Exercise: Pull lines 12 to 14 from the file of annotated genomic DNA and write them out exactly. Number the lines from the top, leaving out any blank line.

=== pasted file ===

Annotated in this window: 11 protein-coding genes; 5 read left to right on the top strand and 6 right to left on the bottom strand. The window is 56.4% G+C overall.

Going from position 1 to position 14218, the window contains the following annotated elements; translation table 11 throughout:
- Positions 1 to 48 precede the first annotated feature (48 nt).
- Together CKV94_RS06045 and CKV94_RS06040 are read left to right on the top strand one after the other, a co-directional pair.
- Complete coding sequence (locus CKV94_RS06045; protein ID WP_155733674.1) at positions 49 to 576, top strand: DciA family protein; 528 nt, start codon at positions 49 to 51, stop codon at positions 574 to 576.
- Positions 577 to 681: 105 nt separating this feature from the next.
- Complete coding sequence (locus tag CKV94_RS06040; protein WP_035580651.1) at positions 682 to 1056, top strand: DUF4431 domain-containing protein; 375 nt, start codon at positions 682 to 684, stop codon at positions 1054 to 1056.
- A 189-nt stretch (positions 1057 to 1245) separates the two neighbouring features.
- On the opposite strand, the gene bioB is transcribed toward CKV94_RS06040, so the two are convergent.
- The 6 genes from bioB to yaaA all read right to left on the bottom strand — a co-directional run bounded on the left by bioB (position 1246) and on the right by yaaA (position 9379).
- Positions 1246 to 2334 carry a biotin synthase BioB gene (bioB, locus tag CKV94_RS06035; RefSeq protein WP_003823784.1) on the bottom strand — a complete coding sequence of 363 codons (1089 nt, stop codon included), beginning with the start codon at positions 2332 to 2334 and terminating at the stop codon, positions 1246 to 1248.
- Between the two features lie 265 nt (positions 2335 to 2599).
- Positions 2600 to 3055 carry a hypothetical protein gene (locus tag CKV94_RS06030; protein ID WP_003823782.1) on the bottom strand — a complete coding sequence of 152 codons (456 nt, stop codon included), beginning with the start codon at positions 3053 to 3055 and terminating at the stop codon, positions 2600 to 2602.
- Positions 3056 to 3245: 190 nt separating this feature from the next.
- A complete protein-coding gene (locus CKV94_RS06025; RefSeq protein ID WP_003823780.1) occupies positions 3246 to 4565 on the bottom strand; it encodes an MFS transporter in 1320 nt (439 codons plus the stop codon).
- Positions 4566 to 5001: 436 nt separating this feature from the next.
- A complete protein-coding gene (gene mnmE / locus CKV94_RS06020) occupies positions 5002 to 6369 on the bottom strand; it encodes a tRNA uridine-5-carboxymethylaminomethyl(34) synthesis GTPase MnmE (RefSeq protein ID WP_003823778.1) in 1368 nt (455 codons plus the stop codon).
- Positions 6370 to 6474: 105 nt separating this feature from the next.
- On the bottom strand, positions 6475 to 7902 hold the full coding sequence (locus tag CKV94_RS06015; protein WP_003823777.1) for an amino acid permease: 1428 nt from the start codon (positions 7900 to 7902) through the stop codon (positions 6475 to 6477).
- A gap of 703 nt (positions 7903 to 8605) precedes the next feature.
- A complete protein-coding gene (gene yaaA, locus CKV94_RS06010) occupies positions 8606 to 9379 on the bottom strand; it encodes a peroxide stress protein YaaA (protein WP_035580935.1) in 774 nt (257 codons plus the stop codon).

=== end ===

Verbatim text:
- Between the two features lie 265 nt (positions 2335 to 2599).
- Positions 2600 to 3055 carry a hypothetical protein gene (locus tag CKV94_RS06030; protein ID WP_003823782.1) on the bottom strand — a complete coding sequence of 152 codons (456 nt, stop codon included), beginning with the start codon at positions 3053 to 3055 and terminating at the stop codon, positions 2600 to 2602.
- Positions 3056 to 3245: 190 nt separating this feature from the next.